New tower should keep county alert to bad weather

Just south of Abilene is a new red and white tower standing weather guard and ready for service for a multiple-county area, including Marion County.

“I wouldn’t be without one,” said Brad Seacat, owner of Marion’s True Value. “They provide you with peace of mind.”

The Department of Commerce’s National Oceanic and Atmospheric Administration (NOAA) provides a weather radio service as part of a public service program.

NOAA Weather Radio (NWR) is a nationwide network of radio stations which broadcast continuous weather information direct from a National Weather Service office.

A special radio or scanner is required to pick up the signals. Broadcasts are found in the public service band between 162.400 and 162.500 MHz.

The service, working with the Federal Communications Commission’s new Emergency Alert System, is the single source for the most comprehensive weather and emergency information available to the public.

According to Cora Friesen, manager of Radio Shack/Quick Flick in Hillsboro, in addition to weather warnings and watches, NWR also broadcasts warnings and post-event information for all types of hazards such as earthquakes, volcano activity, chemical releases or oil spills.

Known as the “Voice of the National Weather Service,” NWR’s network has more than 480 transmitters which cover all 50 states, adjacent coastal waters, Puerto Rico, the U.S. Virgin Islands, and the U.S. Pacific Territories.

Previously, the two nearest weather towers transmitting weather information were located in the Wichita area and Concordia. The new tower near Abilene should send even stronger signals into this area.

“The tower signals we had before didn’t work as well as we had hoped,” Friesen said. “I think this new tower will help the signals come through much clearer.”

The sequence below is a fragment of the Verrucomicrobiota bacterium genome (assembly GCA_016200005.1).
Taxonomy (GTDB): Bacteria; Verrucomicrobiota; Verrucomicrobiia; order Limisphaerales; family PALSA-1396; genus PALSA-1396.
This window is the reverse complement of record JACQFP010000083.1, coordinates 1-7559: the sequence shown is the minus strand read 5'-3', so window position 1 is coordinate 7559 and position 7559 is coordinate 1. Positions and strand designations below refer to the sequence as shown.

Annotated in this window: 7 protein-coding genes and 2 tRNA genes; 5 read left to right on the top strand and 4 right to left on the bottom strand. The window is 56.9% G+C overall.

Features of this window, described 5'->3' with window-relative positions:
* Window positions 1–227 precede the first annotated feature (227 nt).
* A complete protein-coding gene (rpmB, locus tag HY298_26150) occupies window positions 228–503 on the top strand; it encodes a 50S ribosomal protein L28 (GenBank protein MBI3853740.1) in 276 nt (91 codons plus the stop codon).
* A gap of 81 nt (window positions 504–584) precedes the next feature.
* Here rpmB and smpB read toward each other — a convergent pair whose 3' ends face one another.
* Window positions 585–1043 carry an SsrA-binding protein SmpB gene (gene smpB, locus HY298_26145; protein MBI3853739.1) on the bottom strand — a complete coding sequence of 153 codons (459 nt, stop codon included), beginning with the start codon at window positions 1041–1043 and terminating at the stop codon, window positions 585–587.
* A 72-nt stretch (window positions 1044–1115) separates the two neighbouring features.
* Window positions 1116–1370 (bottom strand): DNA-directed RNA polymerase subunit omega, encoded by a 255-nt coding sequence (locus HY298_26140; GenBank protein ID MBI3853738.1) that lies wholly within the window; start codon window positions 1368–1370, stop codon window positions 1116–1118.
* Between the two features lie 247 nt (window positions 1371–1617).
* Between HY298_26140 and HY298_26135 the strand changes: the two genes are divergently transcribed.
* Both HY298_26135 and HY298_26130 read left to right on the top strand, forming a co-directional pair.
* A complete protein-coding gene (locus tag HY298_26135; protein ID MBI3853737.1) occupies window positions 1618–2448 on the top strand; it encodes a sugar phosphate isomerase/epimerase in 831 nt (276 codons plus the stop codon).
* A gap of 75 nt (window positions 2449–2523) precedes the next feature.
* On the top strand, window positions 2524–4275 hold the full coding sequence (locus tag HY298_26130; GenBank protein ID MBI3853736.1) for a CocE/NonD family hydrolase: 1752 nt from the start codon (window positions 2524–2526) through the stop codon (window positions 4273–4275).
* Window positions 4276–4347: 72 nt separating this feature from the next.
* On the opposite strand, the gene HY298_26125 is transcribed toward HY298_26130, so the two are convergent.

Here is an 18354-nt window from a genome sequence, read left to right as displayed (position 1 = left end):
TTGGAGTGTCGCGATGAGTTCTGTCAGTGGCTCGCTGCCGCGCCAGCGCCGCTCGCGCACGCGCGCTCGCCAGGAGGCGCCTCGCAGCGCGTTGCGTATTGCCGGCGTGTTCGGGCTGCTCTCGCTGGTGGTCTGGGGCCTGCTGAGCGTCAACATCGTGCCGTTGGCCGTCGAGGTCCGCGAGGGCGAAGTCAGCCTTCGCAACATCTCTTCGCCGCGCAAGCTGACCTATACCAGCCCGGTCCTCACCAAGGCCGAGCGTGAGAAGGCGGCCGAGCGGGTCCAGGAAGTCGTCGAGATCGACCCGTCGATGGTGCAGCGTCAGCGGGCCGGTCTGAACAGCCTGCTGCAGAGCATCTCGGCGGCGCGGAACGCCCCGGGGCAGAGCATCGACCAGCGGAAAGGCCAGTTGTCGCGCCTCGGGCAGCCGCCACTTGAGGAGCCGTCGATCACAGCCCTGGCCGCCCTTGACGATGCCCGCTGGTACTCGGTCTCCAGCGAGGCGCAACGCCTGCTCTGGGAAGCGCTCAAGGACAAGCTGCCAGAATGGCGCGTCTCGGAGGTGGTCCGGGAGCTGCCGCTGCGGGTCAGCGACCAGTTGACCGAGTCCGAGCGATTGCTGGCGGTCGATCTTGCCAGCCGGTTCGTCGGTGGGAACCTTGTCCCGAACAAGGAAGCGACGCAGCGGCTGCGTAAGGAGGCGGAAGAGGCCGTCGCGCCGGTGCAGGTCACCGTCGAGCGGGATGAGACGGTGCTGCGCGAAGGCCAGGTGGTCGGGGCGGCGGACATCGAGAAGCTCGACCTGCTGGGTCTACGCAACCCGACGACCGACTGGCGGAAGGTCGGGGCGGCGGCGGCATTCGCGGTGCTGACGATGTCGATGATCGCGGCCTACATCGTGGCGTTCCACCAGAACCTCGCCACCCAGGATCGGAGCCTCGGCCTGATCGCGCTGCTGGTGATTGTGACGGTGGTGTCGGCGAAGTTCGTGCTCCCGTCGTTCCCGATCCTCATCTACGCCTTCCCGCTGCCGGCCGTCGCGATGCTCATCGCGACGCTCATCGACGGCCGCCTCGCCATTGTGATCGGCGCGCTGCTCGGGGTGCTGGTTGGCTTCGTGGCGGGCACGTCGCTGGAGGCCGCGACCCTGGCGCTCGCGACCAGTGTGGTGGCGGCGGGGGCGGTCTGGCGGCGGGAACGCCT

NOAA Weather Radio receivers come in a variety of sizes, styles and prices, ranging from $30 to $100 or more depending on the quality of receiver and the number of features.

Probably the most important feature would be the alarm tone. This allows the radio to be quiet until a watch or warning is broadcast, at which time the alarm will sound.

“It’s so nice,” said Seacat, “to have it be quiet, and only go off when there’s something you need to know about. It will wake you out of a dead sleep.”

Many newer receivers have the Specific Area Message Encoding (SAME) option, which means the receiver will turn itself on from a silent mode when the digital code is broadcast before the alarm tone is sounded for the geographic area that has been preselected.

“People like to be able to select their areas,” Friesen said. “They can choose whatever counties they are concerned about, and not have to worry or listen to what is happening out in western Kansas.”

Friesen also pointed out that families living away from cities with tornado sirens benefit from weather radios, as do families who do not use radios or televisions. For them, it becomes a safety tool.

Several automobile manufacturers, including BMW, Mercedes, Range Rover and Saab, equip their cars with radios capable of receiving NWR broadcasts.

Manufacturers of citizen-band radios with NWR channels include Cobra, Maxon, Midland, Radio Shack and Uniden.

Some weather radios are designed to be attached to other attention-getting devices such as a strobe light, bed-shakers, personal computers and test printers for the hearing and visually impaired.

The NOAA Weather Radio Network has several plans for the future, including placing NOAA Weather Radio receivers in local schools and other public gathering places.

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